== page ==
Monday, August 18, 2014
To Make The World A Better Place, Love, Serve, And Care For Your Neighbor.
He Has RSV. Huh?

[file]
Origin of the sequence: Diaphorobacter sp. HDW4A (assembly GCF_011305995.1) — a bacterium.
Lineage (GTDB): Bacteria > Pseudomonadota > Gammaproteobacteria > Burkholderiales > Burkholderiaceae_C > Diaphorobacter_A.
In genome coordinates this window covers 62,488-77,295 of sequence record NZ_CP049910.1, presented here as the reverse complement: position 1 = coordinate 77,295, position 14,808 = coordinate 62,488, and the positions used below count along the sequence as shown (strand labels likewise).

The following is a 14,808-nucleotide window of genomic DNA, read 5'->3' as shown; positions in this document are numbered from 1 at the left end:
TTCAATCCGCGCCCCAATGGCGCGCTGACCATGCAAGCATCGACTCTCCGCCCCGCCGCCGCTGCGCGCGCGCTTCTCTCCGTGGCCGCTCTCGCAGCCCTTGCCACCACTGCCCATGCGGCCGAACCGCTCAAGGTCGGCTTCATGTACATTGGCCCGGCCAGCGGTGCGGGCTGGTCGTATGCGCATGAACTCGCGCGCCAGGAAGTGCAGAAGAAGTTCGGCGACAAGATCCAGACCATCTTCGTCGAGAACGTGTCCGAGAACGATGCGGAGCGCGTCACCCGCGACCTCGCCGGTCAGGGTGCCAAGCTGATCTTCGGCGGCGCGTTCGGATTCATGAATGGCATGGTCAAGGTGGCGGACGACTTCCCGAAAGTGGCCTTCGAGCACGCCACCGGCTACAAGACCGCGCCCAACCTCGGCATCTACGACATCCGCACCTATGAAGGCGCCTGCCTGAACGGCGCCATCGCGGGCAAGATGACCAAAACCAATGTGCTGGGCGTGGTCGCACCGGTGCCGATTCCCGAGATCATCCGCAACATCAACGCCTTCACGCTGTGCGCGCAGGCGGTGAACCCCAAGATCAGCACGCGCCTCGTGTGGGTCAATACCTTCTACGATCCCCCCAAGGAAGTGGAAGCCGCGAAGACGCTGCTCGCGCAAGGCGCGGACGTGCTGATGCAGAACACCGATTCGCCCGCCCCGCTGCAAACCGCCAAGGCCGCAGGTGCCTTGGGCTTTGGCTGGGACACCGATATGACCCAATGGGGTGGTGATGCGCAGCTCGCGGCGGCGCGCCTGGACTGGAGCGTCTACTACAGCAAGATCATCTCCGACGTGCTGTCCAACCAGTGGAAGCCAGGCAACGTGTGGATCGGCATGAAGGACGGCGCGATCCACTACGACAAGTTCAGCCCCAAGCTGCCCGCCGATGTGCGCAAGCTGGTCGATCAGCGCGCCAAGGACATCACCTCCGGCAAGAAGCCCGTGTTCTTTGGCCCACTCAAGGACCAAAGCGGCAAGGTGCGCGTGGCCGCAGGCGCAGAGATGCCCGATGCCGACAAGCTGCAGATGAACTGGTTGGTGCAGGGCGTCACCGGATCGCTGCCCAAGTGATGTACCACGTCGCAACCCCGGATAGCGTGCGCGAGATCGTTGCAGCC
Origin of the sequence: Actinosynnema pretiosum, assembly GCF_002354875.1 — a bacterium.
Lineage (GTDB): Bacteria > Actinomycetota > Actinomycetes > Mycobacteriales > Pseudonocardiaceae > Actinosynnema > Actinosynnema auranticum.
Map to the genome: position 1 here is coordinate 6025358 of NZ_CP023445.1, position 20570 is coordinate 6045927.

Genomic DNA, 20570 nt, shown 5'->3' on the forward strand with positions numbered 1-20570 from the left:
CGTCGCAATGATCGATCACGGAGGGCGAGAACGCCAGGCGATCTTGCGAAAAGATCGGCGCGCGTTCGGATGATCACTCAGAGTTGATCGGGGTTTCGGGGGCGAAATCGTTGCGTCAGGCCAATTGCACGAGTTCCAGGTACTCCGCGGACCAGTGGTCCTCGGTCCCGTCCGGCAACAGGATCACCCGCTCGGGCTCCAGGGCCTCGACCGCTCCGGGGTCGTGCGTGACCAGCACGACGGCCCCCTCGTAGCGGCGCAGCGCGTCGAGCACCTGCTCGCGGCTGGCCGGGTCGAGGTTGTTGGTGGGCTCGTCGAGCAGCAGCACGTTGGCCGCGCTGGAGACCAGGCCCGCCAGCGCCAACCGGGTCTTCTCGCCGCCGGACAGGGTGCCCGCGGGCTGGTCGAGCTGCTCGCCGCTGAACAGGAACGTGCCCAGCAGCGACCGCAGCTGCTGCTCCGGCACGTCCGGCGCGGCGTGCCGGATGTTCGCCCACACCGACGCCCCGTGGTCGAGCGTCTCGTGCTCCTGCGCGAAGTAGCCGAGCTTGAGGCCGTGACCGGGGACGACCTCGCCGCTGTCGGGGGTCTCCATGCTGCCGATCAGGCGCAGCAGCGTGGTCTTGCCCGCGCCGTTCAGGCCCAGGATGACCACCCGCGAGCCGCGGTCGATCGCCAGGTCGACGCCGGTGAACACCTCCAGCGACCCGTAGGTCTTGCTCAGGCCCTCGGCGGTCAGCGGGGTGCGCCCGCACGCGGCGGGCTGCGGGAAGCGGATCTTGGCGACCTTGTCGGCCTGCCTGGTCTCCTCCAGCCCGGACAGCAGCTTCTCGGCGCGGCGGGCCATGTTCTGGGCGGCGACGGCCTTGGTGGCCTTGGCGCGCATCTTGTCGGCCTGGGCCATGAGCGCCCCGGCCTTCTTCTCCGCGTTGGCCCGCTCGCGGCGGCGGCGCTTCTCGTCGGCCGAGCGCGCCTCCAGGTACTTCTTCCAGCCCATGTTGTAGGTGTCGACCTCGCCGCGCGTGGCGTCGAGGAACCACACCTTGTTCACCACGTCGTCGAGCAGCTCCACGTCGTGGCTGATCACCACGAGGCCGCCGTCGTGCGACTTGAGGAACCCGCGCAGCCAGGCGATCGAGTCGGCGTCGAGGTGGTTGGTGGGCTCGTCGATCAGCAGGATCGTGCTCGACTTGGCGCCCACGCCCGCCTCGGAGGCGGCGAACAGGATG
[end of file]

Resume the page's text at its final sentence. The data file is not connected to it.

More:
Twenty four hours. In the pediatric unit of a hospital. Any time spent here with your child for a reason other than visiting someone else is equivalent to eternity. RSV, or respiratory syncytial virus, was the diagnosis for my nine month old. His breathing was raspy and labored and the discomfort his little body felt from this struggle left him so very restless and irritable. My heart ached watching him fight this insidious enemy as in his hospital crib he attempted to sleep tethered to wires and monitors. With permission, I lifted him from the foreign, strange-feeling crib and cradled him in my arms where rest and a bit of sleep more easily came. All night long, I prayed over this angel in my arms, as the excellent but stretched-way-too-thin medical staff frantically ran from room to pediatric room tending monitors and needs. Between RSV and the Rotavirus, on that particular night during that particular year, every pediatric bed was filled, and sick, hospitalized children were filling beds in other units. Two children died. Rocking and praying my son through the night, there was peace in our little room despite the overwhelming and overarching anxiety wrapped around a stay such as this. The hospital night in that pediatric unit was noisy with the cries of children whose bodies were in tremendous distress and I wept for them through the night as their painful, fearful cries went on. I asked our nurse why their parents were not allowed to hold these children to calm their little bodies? Their parents were not able to stay the night, for circumstances and reasons that demanded they not stay. These little ones cried and cried alone, and I cried wishing I had more arms and more time to hold and rock and pray over these other precious lives struggling with sickness. Sometimes there simply is not enough time to do all that we need to do because life is busy and hard and full of choices that frequently leave you feeling that none of the options are really that wonderful. Perhaps this is the place where we need to step in for one another and fill in those gaps with our time. We all have hands and hearts and arms to hold and rock. We all have bits of time here and there that we could offer up to help. All we really need is a desire to do something about the cries filling the hallway. A desire to help, to serve, to care, to reach into someone else’s need, to lend our hands, our hearts, our prayers; this is all we need if we desire to be good neighbors. A long night at the hospital became a well-needed wake-up call. We need each other. We need to love more and care more. The world is crying.